Updated: Jan 8
Figure 1: Doctor Philip Cross in his youth
On the 10 January 1888, Doctor Philip Cross was hanged at Cork Gaol for the murder of his wife, Mary. What drove Doctor Cross to such measures? Love? Yes, but for another woman.
Philip Henry Eustace Cross was born on 15 April 1824 at Shandy Hall, Coachford, Co. Cork. He was educated by private tutor and in 1843 attended Trinity College, Dublin. At the age of twenty-five he joined the British Army as an assistant surgeon and served in various locations around the world fighting in the Crimean War, for which he received a Sebastopol Clasp and the Indian Mutiny, receiving an Indian Mutiny medal. In August 1869, he married Mary Laura Marriott, sixteen years his junior, in St. James’ Church, Piccadilly.
Figure 2: Date of Birth per Canada, British Regimental Registers of Service, 1756-1900
Six years later, on the 14 April 1875, Cross retired from the Army at the rank of Surgeon Major.
Figure 3: Discharge date from British Army per Royal Hospital Chelsea: Admission Books, Registers, And Papers
He returned to his ancestral home in Cork, with his four children, two years later his son Henry was born.
Figure 4: Shandy Hall, then and now
In October 1886, twenty -year-old Evelyn Forbes Skinner left the employment of Mrs. Teresa Caulfield of Classes and was employed as a governess at Shandy Hall. However, she only remained three months. According to Cornelius McCarthy, a labourer employed by Doctor Cross, after the arrival of Ms. Skinner, the relationship between Doctor Cross and his first wife deteriorated. He recalled how he heard the doctor say ‘he wished the devil would come and sweep her out of the house.’ McCarthy also recalled how Cross would hand him letters addressed to Miss Skinner, Kilenanure, Tullow, County Carlow to be taken to the post office. Further confirmation of the relationship between the doctor and the governess was ratified by William Poole, manager of the North-Western Hotel, North Wall, Dublin. He recalled how he saw the couple in March 1887 enter the premises and go upstairs together. The following morning, they left by boat for England and returned on the 21 April. This trend repeated itself on the two additional occasions.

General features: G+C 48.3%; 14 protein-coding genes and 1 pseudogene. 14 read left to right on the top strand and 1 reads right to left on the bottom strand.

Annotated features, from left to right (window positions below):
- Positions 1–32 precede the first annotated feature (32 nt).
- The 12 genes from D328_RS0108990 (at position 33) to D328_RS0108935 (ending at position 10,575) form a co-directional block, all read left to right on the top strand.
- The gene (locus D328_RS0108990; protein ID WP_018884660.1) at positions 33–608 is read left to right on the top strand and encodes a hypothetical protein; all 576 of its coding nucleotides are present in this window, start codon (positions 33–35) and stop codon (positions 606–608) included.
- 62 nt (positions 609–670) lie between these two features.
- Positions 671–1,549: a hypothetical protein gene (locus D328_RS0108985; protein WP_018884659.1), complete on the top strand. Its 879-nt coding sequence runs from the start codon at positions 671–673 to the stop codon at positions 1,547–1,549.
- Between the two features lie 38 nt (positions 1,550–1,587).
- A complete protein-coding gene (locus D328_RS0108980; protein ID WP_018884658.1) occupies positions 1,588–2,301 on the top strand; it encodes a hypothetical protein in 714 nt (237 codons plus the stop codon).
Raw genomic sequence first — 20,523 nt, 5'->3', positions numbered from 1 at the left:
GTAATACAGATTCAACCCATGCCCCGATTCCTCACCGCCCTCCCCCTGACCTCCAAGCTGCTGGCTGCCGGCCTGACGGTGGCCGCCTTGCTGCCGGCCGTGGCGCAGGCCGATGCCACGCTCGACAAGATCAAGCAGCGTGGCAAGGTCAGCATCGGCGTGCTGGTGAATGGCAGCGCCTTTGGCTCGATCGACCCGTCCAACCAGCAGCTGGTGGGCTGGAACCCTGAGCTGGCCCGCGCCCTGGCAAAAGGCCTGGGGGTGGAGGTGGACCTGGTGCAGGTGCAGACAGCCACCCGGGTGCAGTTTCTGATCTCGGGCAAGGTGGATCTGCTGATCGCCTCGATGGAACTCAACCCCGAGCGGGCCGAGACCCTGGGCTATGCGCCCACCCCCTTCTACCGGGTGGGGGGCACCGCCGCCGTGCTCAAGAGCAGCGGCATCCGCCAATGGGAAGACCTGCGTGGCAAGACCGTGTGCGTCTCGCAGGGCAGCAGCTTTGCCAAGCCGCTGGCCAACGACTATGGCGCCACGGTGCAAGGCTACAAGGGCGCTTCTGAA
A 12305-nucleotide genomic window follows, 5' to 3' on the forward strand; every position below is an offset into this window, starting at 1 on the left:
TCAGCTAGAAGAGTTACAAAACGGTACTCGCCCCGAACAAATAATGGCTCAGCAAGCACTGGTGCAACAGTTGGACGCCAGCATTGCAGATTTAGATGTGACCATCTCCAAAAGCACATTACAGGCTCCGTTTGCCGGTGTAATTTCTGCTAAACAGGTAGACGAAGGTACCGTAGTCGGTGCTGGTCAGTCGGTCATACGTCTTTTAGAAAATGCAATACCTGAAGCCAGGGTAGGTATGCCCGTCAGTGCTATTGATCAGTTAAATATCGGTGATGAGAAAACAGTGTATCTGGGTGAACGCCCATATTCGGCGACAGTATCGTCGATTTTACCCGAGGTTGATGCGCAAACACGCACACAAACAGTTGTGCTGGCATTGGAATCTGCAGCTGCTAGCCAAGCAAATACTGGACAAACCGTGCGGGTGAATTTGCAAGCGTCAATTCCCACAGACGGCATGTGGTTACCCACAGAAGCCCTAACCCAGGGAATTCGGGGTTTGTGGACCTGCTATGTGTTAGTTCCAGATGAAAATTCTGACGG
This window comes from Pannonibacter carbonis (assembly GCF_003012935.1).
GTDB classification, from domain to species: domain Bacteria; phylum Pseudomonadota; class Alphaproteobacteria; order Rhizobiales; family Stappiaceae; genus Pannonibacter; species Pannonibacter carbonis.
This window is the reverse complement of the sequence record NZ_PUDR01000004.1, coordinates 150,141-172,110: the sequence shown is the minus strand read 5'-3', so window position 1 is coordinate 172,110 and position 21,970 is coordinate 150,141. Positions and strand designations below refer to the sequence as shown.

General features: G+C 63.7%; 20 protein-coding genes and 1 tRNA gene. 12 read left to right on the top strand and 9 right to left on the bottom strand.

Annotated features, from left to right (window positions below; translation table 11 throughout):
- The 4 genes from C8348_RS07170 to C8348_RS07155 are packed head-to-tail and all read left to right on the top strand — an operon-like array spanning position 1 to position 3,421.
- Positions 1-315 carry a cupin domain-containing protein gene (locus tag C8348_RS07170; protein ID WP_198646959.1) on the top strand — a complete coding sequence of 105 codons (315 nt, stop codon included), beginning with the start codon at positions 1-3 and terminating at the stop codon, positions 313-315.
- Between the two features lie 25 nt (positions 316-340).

Figure 5: Philip Cross and Evelyn Skinner
Demise of Mary Laura Cross
Figure 6: Mary Laura Cross
Miss Frances Caroline Kirchoffer of Dripsey House recalled how she was at Shandy Hall three weeks before Mrs. Cross died. ‘The late Mrs. Cross was not at the luncheon that day. I saw her that day. She was in bed when I saw her. She was looking ill.’  Miss Kirchoffer recalled that Mrs. Cross told her she had fainted and that she thought she had a heart complaint from what Doctor Cross told her. Two weeks later she asked Doctor Cross about his wife’s health. He told her that illness was as bad as can be and told her that Mrs. Cross had typhoid fever. Miss Mavinia Jefferson, of Kilburn, an old schoolfellow of Mrs. Cross, was also present at Shandy Court in the weeks leading up to her death. She recollected that towards the end of May 1887, Mrs. Cross was very unwell, complaining of pain about the heart. Her eyesight was also very poor. A few days before her death, Miss Jefferson left Shandy Hall as she felt that Doctor Cross did not want her in his home (although in his letter to his sister-in-law, Cross says she left of her own volition). She also verified that no nurses attended Mrs. Cross as he was treating her himself. Another doctor, Godfrey, an uncle of Cross did call, and thought that Mrs. Cross was suffering from a bilious attack.